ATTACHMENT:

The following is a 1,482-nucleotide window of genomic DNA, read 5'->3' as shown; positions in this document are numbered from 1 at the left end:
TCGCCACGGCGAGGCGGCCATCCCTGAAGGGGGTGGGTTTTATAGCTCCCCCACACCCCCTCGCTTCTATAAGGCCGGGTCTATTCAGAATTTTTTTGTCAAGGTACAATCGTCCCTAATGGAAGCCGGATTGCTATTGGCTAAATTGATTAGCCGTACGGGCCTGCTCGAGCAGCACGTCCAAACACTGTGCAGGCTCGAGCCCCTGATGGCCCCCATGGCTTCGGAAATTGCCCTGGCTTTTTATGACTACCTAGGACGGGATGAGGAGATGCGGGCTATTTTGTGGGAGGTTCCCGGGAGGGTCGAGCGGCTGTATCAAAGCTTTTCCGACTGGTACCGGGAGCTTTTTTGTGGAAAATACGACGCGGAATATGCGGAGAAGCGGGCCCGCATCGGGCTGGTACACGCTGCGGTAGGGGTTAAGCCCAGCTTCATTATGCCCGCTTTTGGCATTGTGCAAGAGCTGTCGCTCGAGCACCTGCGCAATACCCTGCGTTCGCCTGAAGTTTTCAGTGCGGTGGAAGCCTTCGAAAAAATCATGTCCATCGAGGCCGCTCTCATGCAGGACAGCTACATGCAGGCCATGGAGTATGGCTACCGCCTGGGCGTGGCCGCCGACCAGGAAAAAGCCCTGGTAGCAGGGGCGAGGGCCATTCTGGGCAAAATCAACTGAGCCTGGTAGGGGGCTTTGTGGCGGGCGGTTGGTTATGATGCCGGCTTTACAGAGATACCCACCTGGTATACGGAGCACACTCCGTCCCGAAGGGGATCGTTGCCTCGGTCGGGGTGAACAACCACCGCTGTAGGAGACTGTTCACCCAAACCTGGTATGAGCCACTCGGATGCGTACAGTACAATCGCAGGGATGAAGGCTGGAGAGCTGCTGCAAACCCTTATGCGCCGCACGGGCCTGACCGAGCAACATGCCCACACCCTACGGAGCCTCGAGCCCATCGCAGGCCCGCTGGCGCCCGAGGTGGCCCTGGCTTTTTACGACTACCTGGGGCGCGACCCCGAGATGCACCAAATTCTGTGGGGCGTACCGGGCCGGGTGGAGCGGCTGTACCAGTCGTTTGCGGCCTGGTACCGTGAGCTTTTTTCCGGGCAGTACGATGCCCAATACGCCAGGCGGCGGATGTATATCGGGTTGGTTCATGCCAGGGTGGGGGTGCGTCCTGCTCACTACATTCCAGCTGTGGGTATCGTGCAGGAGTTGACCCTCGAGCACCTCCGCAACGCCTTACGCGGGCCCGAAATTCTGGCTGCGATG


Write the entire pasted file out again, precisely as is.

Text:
The following is a 1,482-nucleotide window of genomic DNA, read 5'->3' as shown; positions in this document are numbered from 1 at the left end:
TCGCCACGGCGAGGCGGCCATCCCTGAAGGGGGTGGGTTTTATAGCTCCCCCACACCCCCTCGCTTCTATAAGGCCGGGTCTATTCAGAATTTTTTTGTCAAGGTACAATCGTCCCTAATGGAAGCCGGATTGCTATTGGCTAAATTGATTAGCCGTACGGGCCTGCTCGAGCAGCACGTCCAAACACTGTGCAGGCTCGAGCCCCTGATGGCCCCCATGGCTTCGGAAATTGCCCTGGCTTTTTATGACTACCTAGGACGGGATGAGGAGATGCGGGCTATTTTGTGGGAGGTTCCCGGGAGGGTCGAGCGGCTGTATCAAAGCTTTTCCGACTGGTACCGGGAGCTTTTTTGTGGAAAATACGACGCGGAATATGCGGAGAAGCGGGCCCGCATCGGGCTGGTACACGCTGCGGTAGGGGTTAAGCCCAGCTTCATTATGCCCGCTTTTGGCATTGTGCAAGAGCTGTCGCTCGAGCACCTGCGCAATACCCTGCGTTCGCCTGAAGTTTTCAGTGCGGTGGAAGCCTTCGAAAAAATCATGTCCATCGAGGCCGCTCTCATGCAGGACAGCTACATGCAGGCCATGGAGTATGGCTACCGCCTGGGCGTGGCCGCCGACCAGGAAAAAGCCCTGGTAGCAGGGGCGAGGGCCATTCTGGGCAAAATCAACTGAGCCTGGTAGGGGGCTTTGTGGCGGGCGGTTGGTTATGATGCCGGCTTTACAGAGATACCCACCTGGTATACGGAGCACACTCCGTCCCGAAGGGGATCGTTGCCTCGGTCGGGGTGAACAACCACCGCTGTAGGAGACTGTTCACCCAAACCTGGTATGAGCCACTCGGATGCGTACAGTACAATCGCAGGGATGAAGGCTGGAGAGCTGCTGCAAACCCTTATGCGCCGCACGGGCCTGACCGAGCAACATGCCCACACCCTACGGAGCCTCGAGCCCATCGCAGGCCCGCTGGCGCCCGAGGTGGCCCTGGCTTTTTACGACTACCTGGGGCGCGACCCCGAGATGCACCAAATTCTGTGGGGCGTACCGGGCCGGGTGGAGCGGCTGTACCAGTCGTTTGCGGCCTGGTACCGTGAGCTTTTTTCCGGGCAGTACGATGCCCAATACGCCAGGCGGCGGATGTATATCGGGTTGGTTCATGCCAGGGTGGGGGTGCGTCCTGCTCACTACATTCCAGCTGTGGGTATCGTGCAGGAGTTGACCCTCGAGCACCTCCGCAACGCCTTACGCGGGCCCGAAATTCTGGCTGCGATG